6

I am not a very savvy investor, am new to ISAs and was wondering: where would be the best place to put £10,000 right now (March 2014)?

ISAs have tax benefits, but in general don't seem to beat inflation. Some banks are offering saving accounts with higher rates (like santander), but that also comes with fees etc.

Generally it seems like ISAs are preferred, so would I be better off just maxing out the ISA and then looking for a good savings account for the rest?

8

The cash ISA limits will be going up to £15,000 in July as part of the recently announced "New ISA" changes in the Budget, so if you don't expect any more significant amounts to save in the next tax year there's no desperate need to rush to use this year's allowance. Of course if you might have another £10,000 before next March then definitely use the £5,760 now - you'll be able to transfer it to the new scheme (or it'll be transferred automatically).

They will also be broadening the range of things you'll be able to invest in with an ISA (for example peer-to-peer loans), so I'd anticipate that over time the potential returns will improve. Note that you'll be able to keep the money in the ISA for the rest of your life, so the tax benefits accumulate.

7

Depending on your tax situation, a cash ISA will probably beat other savings accounts because you won't pay tax on it.

If you're saving over a longer term, a fixed rate ISA should offer a better deal, but of course interest rates could go up in that term.

We're very close to the end of the year now so you could put in £5760 now and the remainder next month.

Have a look on moneysavingexpert for a round up of ISA deals: http://www.moneysavingexpert.com/savings/best-cash-isa

5

Appreciate the answer has already been chosen, but thought it worth adding:

As of 2016/17 tax year, there is a new Personal Savings Allowance (PSA) in the UK which means you can earn up to £1,000 of savings interest, tax-free, every year without needing to use an ISA.

The level of PSA depends on your income tax band, as follows:

        Tax band | Adjusted net income |           Personal Savings Allowance
 ----------------|---------------------|-------------------------------------
       Basic 20% |       Up to £43,000 | Up to £1,000 savings income tax-free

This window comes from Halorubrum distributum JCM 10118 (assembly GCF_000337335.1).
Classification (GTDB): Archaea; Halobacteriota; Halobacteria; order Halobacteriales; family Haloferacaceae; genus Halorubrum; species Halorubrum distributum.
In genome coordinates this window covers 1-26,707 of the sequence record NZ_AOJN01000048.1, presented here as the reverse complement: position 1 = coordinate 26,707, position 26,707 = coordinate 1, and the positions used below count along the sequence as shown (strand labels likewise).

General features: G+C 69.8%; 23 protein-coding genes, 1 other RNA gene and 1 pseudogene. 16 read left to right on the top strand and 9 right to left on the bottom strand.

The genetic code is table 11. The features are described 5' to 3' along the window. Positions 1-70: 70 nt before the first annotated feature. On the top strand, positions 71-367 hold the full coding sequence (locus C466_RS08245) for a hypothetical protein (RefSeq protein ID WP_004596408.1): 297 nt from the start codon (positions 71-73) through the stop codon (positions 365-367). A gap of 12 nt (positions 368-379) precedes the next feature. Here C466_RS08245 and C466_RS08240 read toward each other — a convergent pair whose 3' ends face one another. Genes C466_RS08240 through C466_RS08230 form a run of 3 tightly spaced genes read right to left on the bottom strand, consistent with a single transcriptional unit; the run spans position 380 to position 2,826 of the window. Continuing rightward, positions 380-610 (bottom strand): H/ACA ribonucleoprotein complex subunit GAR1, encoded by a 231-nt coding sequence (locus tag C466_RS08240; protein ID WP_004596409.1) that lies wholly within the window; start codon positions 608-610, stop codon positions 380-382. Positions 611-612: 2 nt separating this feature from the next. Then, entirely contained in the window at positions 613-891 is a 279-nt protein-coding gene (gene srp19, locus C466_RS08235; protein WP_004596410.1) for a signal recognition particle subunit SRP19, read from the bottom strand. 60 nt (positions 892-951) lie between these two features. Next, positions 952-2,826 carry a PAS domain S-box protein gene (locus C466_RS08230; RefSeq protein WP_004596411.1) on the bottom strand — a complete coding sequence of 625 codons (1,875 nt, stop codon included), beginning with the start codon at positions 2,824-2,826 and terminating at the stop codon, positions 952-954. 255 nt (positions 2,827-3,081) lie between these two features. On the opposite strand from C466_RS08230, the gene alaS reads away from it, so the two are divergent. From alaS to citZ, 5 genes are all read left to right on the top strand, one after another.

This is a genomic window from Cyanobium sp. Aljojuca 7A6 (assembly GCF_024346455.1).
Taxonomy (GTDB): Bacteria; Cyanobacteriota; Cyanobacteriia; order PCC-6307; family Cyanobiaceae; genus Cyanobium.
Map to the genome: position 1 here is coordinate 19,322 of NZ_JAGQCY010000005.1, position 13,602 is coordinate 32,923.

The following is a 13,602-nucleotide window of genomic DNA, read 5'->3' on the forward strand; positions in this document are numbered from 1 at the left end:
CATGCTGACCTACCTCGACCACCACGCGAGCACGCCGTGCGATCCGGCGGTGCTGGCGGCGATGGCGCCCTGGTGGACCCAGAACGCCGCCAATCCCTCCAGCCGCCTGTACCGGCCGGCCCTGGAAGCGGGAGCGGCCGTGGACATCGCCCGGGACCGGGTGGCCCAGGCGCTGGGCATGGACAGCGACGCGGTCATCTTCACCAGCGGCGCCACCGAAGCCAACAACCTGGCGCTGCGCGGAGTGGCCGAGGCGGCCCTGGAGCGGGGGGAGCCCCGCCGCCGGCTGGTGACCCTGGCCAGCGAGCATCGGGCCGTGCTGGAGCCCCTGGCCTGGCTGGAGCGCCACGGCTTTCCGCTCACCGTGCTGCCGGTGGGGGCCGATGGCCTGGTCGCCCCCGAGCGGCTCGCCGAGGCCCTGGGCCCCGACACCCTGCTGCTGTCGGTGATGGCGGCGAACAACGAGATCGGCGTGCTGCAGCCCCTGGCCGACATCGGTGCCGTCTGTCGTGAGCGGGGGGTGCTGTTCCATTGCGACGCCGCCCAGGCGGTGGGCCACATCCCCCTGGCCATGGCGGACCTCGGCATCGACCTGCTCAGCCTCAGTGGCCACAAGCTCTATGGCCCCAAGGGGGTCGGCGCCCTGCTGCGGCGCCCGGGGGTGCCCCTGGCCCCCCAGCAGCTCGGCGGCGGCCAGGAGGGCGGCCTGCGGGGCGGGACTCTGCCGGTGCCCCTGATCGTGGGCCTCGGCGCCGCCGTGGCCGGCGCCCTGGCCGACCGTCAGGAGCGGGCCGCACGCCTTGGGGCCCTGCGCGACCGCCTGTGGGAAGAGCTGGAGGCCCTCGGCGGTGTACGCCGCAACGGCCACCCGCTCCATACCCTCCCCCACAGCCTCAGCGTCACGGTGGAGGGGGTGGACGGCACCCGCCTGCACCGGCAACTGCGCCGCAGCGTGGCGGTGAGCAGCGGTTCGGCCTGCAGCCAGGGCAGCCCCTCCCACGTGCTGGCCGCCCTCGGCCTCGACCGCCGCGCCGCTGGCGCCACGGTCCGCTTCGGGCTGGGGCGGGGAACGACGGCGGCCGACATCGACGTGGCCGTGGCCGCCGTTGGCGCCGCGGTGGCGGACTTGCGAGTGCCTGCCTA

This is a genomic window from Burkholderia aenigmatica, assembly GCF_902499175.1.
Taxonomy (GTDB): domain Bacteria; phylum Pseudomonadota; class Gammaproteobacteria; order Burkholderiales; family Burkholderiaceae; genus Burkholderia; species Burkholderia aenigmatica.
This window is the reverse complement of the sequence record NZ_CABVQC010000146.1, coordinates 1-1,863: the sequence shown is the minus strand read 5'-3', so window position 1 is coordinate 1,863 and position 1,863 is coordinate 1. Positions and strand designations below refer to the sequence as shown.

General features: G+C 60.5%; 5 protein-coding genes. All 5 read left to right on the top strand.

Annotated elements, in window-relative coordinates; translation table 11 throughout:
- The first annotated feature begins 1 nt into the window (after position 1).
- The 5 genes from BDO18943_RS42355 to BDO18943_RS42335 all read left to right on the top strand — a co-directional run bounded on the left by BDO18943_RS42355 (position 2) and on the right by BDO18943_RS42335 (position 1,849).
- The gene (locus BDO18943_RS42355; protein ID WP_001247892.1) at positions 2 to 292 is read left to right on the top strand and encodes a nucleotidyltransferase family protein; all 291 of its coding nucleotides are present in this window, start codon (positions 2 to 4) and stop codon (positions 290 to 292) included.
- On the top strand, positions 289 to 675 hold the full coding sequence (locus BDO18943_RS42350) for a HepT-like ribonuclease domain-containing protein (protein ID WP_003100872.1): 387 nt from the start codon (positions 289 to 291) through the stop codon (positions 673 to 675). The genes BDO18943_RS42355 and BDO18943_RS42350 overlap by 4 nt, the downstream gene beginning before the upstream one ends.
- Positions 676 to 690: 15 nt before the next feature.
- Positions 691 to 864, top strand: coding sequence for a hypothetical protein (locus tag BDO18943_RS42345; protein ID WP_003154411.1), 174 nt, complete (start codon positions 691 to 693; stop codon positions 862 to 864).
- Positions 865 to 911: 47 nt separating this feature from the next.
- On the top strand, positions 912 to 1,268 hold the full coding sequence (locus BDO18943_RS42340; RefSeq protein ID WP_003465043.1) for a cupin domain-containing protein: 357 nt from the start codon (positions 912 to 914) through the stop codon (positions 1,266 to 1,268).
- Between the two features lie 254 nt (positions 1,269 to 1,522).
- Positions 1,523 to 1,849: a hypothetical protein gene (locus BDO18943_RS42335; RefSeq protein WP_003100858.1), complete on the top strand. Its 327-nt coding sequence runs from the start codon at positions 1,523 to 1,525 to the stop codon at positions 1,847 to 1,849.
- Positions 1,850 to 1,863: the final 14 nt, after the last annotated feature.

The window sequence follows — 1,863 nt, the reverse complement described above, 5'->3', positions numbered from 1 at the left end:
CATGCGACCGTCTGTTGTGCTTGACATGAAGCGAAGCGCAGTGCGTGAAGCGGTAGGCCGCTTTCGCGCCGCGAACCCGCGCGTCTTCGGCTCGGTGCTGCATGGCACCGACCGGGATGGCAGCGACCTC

Higher 40% |  £43,001 - £150,000 |   Up to £500 savings income tax-free
  Additional 45% |       Over £150,000 |                          £0 (no PSA)

As a result, all savings accounts now pay you your interest gross – they don't deduct income tax at source. (They simply tell the Inland Revenue how much they've paid to whom, so that your tax code can be changed if you end up owing income tax on interest in excess of your PSA).

So:

  • It's no longer generally true that a cash ISA will generally beat other savings accounts because of income tax on the interest

  • It also no longer seems to be the case that Cash ISA accounts pay inferior interest rates to other savings accounts. I just checked with 3 providers and the interest rates on offer were very similar.

You still might be better off choosing the ISA as it's a permanent tax shelter that accumulates every year. (i.e. if one day you get to the point that you're earning >£5k interest – on, say, £150k savings – you won't be able to move that lump sum into an ISA in one go). Also as Nigel Harper points out in comments, you can subscribe to an ISA while also earning your PSA worth of interest on savings outside an ISA as well.

  • 2
    The PSA is £1000 not £5000, and drops to £500 if you'e a higher rate taxpayer and £0 if you hit additional rate. Also saying "whether those savings are in an ISA or not" is misleading - the PSA only applies to taxable savings so you can earn £1000 tax-free plus whatever you get from ISAs. – Nigel Harper Apr 21 '16 at 13:08
  • thanks, realised the issue (typo on £5,000) and was just editing as you wrote! I initially wrote "up to", then added the table after seeing your comment. – marktristan Apr 21 '16 at 13:19

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